QURSAYA ISLAND, Egypt (Reuters) - The Egyptian flag flaps in the breeze between two army tents, an unwelcome symbol of state power in a confrontation between the government and the independent-minded inhabitants of an island in the Nile.
Under army protection, dredgers are working round the clock to reshape Qursaya island, a low-lying undeveloped expanse of reeds, farmland and country houses just a short ferry ride from the bustling centre of the Egyptian capital Cairo.
When a squadron of soldiers armed with assault rifles landed in surgeon Mohamed Moustafa’s garden on the eastern shore late in November, the islanders reacted quickly.
Grabbing clubs and staves, they rushed to the river bank and confronted the landing. Some dug shallow graves while others wrapped themselves in white shrouds and lay in the mud, trying to send the message they would die sooner than leave the land.
They were already on high alert because for the past few months state officials have been refusing to accept rent from the Qursaya families, many of whom have been living there for generations and have converted the land from swamp to farmland.
The islanders say successive governments have tried to intimidate them into leaving and they suspect the authorities will cite rent arrears as grounds for evicting them. They say army contractors have already covered two acres of farmland with rock, destroying a rice crop.
The land nominally belongs to the state, but many of the 5,000 inhabitants have squatter’s rights and ample documentation showing they have paid their bills and fulfilled obligations.
‘RIFLE AND BAYONET’
Now they suspect the government, backed by the army as the only force capable of removing them, intends to make the land available to a large investor with plans for luxury hotels.
The case illustrates popular mistrust of a government often seen as beyond accountability, impervious to dialogue and usually biased towards the interests of big business.
“The government believes the Nile wasn’t created for ordinary people. It was created only for the nobility,” said Mohamed Moustafa, who has lived on the island for 22 years with his wife Brigitte, a Swiss consular official.
“We speak Arabic. They speak in the language of the rifle, the bayonet and the cattle prod,” he added, speaking of his attempts to obtain an explanation from the army officers who led the landing in his garden last week.
Mohamed Abla, an artist who has been living and working on Qursaya for the past 12 years, said finding someone to listen to their case was one of the hardest aspects of the crisis.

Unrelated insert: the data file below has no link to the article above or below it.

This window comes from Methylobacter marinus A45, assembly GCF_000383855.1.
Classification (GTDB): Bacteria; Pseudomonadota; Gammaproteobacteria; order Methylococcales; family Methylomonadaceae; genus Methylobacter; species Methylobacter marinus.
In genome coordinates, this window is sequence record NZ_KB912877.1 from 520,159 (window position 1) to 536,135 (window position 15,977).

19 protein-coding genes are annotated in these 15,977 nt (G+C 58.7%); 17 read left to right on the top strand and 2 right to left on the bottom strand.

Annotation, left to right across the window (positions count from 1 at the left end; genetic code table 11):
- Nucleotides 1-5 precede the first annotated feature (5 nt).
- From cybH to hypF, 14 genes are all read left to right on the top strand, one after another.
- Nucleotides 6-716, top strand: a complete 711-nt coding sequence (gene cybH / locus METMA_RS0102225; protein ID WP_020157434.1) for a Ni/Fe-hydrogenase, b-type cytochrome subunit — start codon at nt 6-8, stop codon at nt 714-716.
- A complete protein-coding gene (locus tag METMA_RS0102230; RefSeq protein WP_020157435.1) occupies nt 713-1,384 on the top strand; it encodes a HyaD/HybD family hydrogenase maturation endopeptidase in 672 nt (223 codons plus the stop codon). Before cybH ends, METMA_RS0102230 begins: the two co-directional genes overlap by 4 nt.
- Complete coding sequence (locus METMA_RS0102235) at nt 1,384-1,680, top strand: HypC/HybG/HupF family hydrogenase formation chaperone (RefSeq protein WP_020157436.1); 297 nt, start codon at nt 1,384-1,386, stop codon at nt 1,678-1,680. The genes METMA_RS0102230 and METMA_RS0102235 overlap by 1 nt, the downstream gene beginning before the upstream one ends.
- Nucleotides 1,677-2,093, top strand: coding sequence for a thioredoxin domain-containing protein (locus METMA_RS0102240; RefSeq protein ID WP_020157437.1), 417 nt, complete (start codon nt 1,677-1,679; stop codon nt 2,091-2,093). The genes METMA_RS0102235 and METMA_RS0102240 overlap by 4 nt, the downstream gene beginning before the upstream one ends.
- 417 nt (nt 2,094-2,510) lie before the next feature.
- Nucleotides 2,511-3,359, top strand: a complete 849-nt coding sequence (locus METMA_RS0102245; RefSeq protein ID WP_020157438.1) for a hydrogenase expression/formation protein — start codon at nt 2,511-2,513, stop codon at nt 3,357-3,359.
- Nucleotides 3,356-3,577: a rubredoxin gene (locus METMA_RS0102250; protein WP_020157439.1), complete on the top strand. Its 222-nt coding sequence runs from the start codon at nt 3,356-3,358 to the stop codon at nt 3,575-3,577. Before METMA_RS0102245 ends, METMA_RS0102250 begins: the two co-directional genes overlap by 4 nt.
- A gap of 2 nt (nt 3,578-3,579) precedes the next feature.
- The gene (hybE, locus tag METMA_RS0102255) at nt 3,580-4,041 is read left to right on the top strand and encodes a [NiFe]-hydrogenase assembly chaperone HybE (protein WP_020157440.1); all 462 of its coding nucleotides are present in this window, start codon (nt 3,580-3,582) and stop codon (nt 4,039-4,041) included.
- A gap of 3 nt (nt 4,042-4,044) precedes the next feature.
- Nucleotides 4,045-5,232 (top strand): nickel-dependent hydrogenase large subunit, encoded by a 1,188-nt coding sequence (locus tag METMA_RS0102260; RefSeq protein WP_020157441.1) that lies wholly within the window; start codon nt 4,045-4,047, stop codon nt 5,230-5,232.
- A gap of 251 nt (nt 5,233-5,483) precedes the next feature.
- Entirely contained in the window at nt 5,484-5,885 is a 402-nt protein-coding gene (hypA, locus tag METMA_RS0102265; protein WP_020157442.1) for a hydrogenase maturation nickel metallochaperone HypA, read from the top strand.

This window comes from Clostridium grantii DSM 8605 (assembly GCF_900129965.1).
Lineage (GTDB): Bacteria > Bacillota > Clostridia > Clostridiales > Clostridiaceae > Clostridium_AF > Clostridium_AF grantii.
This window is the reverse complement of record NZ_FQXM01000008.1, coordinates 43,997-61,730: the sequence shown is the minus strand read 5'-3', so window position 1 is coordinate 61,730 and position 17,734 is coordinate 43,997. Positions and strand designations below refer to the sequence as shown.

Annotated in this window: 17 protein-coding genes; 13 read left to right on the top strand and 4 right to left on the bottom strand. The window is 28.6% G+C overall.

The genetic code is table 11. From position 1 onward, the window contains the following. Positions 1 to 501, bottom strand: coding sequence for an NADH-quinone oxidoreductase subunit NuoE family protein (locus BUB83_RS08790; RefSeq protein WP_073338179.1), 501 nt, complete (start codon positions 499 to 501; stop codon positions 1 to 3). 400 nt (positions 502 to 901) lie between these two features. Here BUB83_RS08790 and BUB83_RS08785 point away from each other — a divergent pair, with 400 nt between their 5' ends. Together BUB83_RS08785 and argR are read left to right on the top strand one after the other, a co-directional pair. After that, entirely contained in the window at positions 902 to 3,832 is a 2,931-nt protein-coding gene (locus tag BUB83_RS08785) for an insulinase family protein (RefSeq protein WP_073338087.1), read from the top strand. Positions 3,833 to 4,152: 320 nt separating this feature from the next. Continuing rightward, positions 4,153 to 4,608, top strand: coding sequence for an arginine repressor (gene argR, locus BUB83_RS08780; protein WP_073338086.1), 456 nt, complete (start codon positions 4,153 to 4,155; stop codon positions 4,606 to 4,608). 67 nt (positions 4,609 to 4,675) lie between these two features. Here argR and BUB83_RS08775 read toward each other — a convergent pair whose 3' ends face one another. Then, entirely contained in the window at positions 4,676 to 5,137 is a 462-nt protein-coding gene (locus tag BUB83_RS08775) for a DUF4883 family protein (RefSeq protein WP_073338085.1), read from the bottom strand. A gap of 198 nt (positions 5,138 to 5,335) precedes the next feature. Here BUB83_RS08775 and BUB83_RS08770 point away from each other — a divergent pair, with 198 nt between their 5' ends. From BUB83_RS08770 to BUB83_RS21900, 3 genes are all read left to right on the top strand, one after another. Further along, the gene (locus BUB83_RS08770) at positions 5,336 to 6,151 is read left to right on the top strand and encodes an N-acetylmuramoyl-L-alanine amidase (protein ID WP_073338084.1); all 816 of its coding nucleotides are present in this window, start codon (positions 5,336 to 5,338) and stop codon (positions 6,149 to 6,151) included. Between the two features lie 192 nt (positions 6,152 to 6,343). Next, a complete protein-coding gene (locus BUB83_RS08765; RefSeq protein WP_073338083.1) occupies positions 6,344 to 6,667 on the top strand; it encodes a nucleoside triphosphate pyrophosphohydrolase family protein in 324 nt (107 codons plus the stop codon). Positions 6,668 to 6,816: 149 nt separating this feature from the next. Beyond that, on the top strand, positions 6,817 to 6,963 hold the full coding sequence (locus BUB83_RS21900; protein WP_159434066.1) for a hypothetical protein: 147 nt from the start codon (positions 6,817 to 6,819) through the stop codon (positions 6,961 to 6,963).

“The authorities don’t speak to us at all. It’s as if we don’t exist. Nobody pays us the slightest attention,” he added.
“We just want them to reveal what they are doing and make us feel that we are not just numbers. We are also human beings, and whether they are poor, middling or rich, the people living here should be treated humanely,” said Moustafa.
Cabinet spokesman Magdy Rady did not respond to Reuters’ questions about the government’s intentions. An army spokesman told Reuters the army was responding to encroachments on the Nile but he declined to elaborate further.
In the meantime the islanders are living on edge, watching the army closely, starting legal action and trying to mobilize Egyptian public opinion in their favor.
A few independent newspapers have covered the conflict but the large state-owned media have largely ignored it.
Mohamed Abla is organizing concerts and painting workshops to draw attention to the dispute. Prominent lawyer Amir Salim, who represented imprisoned opposition politician Ayman Nour, told Reuters he had agreed to represent the islanders.
The poorer inhabitants say the threat from the army is not just to their homes but also to their livelihoods, in a country where fertile land is scarce and jobs are hard to find.
Mohamed Hamid Ali, who lives off both fishing and farming, said that when he came to the island in 1970 from southern Egypt the land was waste and he reclaimed the land he now farms.
“Now that we’ve cleaned the island and made it beautiful, if a guest came and sat down and saw how lovely it is, should he be able to throw me out of my house and my land?” he asked.
“If they throw us out where will they put us? Will they build a lake in the mountains for me to fish in? Will they give us some land to live off? I’d have to turn to crime,” he said.
The islanders said they were especially angry that the army had deployed for civilian, possibly commercial, purposes.
“Look at them,” said boatman Ibrahim Mustafa, nodding towards the military encampment. “They’ve planted the Egyptian flag on the island as if they’ve liberated it from Israeli occupation. But really they’re taking it from the people.”
Editing by Sara Ledwith